We have great respect for census enumerators, for it is a job we could never, ever do. Tramping down a crowded street, knocking on every door, bravely stepping over rats
and ducking under spiders
would bring such discouragement and despair about the human condition that we would forget to count the babies. As a genealogist, of course, we are awash with gratitude that the census has been taken and all of those babies not only counted but named.
The taking of a nation-wide census of individuals, les recensements or les dénombrements, began in France in 1836 and has been repeated every five years since then, except when locally fought wars disrupted the scheduling (the Franco-Prussian War and the two World Wars). And then there was Paris, where census-taking did not begin before 1926. One imagines that the thought of trying to visit all those homes, as described above, was too dreadful for any bureaucrat to contemplate. Perhaps it was Haussmann's ripping out of half the warreny streets and most of the medieval city that made the Paris census possible?
There are further local oddities and lacunae:
- in Paris, the censuses are divided by arrondissement, then by neighbourhood or quartier within the arrondissement, then alphabetically by street name. Having a good Paris street guide before beginning is a help.
- there was an earlier census, in 1831, but it was not a success in terms of logic and organisation, and little of this census has been digitized or even, in some cases, preserved.
- some departments, such as Savoie, have census records -- in some form or other -- going back to the 16th century
- the departments that were integrated with France in 1860 -- Savoie, Haute-Savoie, and Alpes-Maritimes -- do not have the standard French census forms before that date.
- the departments that were a part of Germany from 1871 to 1919 -- Bas-Rhin, Haut-Rhin and Moselle -- do not have the French censuses for those years but do have German census records.
The censuses give, for each city, town or village, by street and by household, information about each of the inhabitants. The information is thus arranged by location, and not by surname. The forms used for each census differed slightly from year to year. Common to them all are:
- the address of the household
- the surname and first names for each individual (married women's surnames are their maiden names)
- the profession of each person
- some way of knowing the age of each person
- notes or observations (the best part)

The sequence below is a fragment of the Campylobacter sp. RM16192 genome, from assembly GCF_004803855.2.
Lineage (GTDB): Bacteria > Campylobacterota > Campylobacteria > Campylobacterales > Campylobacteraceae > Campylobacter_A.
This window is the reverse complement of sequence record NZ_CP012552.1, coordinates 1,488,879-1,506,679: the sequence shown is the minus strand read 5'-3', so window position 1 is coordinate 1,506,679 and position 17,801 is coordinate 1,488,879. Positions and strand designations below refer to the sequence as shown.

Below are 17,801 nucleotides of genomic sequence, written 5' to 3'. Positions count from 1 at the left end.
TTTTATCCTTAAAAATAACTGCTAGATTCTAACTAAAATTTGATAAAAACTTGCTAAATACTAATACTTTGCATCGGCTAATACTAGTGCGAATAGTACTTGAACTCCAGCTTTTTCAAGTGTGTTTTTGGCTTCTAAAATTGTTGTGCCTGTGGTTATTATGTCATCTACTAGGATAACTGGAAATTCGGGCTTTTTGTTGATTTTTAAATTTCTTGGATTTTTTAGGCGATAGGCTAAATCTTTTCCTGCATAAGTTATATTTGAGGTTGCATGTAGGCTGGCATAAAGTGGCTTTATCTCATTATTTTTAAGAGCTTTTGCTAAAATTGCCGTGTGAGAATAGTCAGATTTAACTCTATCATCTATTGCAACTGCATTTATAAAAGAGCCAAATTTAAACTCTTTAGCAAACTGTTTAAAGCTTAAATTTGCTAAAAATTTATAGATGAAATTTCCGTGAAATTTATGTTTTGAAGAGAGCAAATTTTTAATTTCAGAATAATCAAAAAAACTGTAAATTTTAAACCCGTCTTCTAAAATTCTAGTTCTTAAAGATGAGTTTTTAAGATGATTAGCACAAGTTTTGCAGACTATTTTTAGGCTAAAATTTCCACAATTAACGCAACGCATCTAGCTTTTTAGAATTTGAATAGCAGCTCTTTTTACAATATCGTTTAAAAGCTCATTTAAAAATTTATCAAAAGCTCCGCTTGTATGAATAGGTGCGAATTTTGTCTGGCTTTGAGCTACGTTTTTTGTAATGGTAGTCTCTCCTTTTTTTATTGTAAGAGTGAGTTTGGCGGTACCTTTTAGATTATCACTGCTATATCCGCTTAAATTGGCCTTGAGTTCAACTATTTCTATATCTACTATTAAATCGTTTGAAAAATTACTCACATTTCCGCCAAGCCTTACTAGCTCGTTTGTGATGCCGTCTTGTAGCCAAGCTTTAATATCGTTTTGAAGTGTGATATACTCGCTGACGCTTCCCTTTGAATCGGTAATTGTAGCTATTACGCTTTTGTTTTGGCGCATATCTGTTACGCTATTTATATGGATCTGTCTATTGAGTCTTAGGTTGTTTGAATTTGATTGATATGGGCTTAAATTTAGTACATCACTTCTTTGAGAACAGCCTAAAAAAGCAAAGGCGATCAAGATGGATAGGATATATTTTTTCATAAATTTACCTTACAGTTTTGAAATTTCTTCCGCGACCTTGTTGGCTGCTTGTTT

Little variations of some years include:
- the person's residence at the previous census - 1962 onward
- whether the person is owner or employee at his or her place of work - 1901 through 1936
- marital status, e.g. whether single, married divorced or widowed - 1836 through 1876
- the person's place in the household - 1881 onward
- the age - 1836, then 1846 through 1901
- year or date of birth - 1906 onward
- place of birth - 1872, 1876, then 1906 through 1946
- nationality - 1851, 1872, 1876, then 1886 onward
- religion - 1851
- illnesses or infirmities - 1851
Where to find the census returns
The census returns are held in the Departmental Archives and possibly also the municipal archives of the department and city where they were taken. In the Departmental Archives, the code is series 6M. In municipal archives, they are under series F. Increasingly, they are online on the websites of the Departmental Archives (check the panel to the left). There is no central index to or search engine for all of the names in all of the nation's censuses.
Access to the personal data from the census returns is permitted only for those censuses taken more than seventy-five years ago. Thus, the censuses that may currently be seen are those of 1931 and earlier.
As they are located in Departmental Archives and arranged by location, one could go mad trying to find an ancestor via the census returns, so we strongly recommend against that. Once a name, date and location are certain, however, the census can be a very useful tool for :
- seeing a family as a whole
- discovering extended family who are often neighbours
- learning a wife's maiden name
- discovering children who did not survive to adulthood
- learning more about individuals from the answers to all those nosey questions
We like to find all of the actes d'état civil on a family first, then to look at the census returns to get a much better picture of them as a group.
Context is everything in historical work. To help put the census information found about any French ancestors in the late nineteenth century into context, we have found a fine population density map for France in the year 1887 on the World Digital Library.
©2010 Anne Morddel